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    SLEEPER LOT MAKES 120,000 OVER ESTIMATE OF 500-800 AT JAMES ADAM

    Monday, April 10th, 2017

    ITALIAN SCHOOL (19TH CENTURY)
    Jesus Wearing the Crown of Thorns

    Jesus Wearing the Crown of Thorns, an oil on copper panel measuring just  34 cm by 24 cm made a hammer price of 120,000 at the James Adam interiors sale in Dublin yesterday. It had been estimated at 500-800.

    A number of bidders had registered to bid on the phone and on the internet for the lot.  Eventually there was a bidding battle for the work between two internet bidders, neither of whom had actually viewed the painting.

    The work came from an institution that was having a clear out. Auctioneer James O’Halloran said he spotted it in a corridor because of the fantastic frame in which it was contained.  It was labelled “Italian School” and 19th century.  Copper is notoriously difficult to date, and it is now assumed that the work is from the 17th century.  The artist remains unknown at this stage.

    The work aroused strong interest from Italy and it is now leaving Ireland.  It is what auctioneers describe as a “sleeper”, a lot where the bidding unexpectedly takes off once it opens. This 120,000 hammer price followed a five minute bidding battle.

    AN AT HOME SALE AT JAMES ADAM

    Friday, April 7th, 2017

    There will be an interiors At Home auction at James Adam in Dublin at noon on April 9.  The catalogue, which is online, lists 400 lots.  Here is a small selection:

    DUTCH SCHOOL (18TH CENTURY)
    Figures at a table in an interior with a basket of vegetables (500-800)  UPDATE: THIS MADE 600 AT HAMMER

    A FRENCH KINGWOOD AND LEATHER INSET SHAPED RECTANGULAR WRITING DESK (300-400)  UPDATE: THIS MADE 350 AT HAMMER

    A PAIR OF 19TH CENTURY SEVRES PORCELAIN URNS (800-1,200)  UPDATE: THESE MADE 650 AT HAMMER

    IRISH FIVE-PIECE SILVER TEA AND COFFEE SERVICE, Dublin 1966, mark of Larry Gunning (1,200-1,800)  UPDATE: THIS MADE 1,400 AT HAMMER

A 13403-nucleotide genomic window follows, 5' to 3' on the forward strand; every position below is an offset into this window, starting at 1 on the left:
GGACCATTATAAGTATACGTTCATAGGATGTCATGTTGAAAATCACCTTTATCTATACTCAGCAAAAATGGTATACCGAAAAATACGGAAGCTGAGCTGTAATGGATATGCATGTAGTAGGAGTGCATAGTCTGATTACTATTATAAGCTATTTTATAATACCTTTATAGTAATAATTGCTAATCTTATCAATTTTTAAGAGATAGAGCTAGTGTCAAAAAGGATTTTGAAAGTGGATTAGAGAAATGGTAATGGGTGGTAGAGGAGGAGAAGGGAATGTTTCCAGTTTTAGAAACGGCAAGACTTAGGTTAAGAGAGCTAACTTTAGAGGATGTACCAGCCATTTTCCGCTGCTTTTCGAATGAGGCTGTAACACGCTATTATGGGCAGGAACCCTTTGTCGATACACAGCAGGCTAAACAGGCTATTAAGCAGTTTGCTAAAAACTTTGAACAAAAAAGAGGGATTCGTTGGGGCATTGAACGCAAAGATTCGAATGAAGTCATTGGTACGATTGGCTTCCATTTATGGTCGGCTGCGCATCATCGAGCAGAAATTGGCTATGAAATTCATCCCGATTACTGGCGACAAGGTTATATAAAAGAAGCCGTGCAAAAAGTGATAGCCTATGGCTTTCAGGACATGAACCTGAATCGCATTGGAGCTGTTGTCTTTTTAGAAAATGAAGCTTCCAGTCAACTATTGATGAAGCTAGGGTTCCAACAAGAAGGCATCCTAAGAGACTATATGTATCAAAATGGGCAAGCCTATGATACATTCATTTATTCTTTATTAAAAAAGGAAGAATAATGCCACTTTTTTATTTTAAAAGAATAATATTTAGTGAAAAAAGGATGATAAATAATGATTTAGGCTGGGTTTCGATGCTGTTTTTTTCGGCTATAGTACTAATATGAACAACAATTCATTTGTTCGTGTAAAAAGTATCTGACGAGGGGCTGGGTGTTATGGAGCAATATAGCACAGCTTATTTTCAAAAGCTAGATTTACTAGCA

A BONO SELF PORTRAIT SKETCH AT HEGARTY’S IN BANDON

    Friday, April 7th, 2017

    THE SELF PORTRAIT BY BONO.

    A Bono self portrait sketch comes up at Hegarty’s sale in Bandon next Sunday.  The sketch by the globally known lead singer with U2, songwriter, venture capitalist and philanthropist is situated in a most un rockstar like position on the catalogue between a tall glass cabinet with gilt wood decoration and a large chesterfield leather sofa.

    Lot 29 in a sale due to start at 4 p.m. is a pen sketch signed in the centre by Paul “Bono” Hewson.  It measures 17″ x 13.75″ approximately.

    Dated 2007, it comes complete with a certificate of authenticity.  More than 300 lots will come under the hammer.

    (See post on antiquesandartireland.com for April 2, 2017)

    UPDATE: THIS MADE 380 AT HAMMER

    SOTHEBY’S HONG KONG SPRING SALES TOTAL OVER $400 MILLION

    Thursday, April 6th, 2017

    The Macallan in Lalique legacy collection

    The series of Spring sales at Sotheby’s in Hong Kong this week totalled US$406.1 million.  This is equivalent to the strong sales results recorded last year. Sotheby’s cel Tad Smith said: “Outstanding results in our traditional categories of Chinese ceramics and painting were joined by records across a range of collecting fields including western contemporary art and jewellery”.

    With increased participation from mainland China and buoyant demand from collectors in Asia and the west the series established records for the Pink Star diamond, the Xuande fish bowl, a piece of western Contemporary art sold in Asia, a record per carat price for a fancy intense blue diamond and a record for any whiskey lot ever sold at auction with The Macallan in Lalique which sold for US$989,423.  There was increased online purchase with an 80% increase in lots over HK$41 million sold online.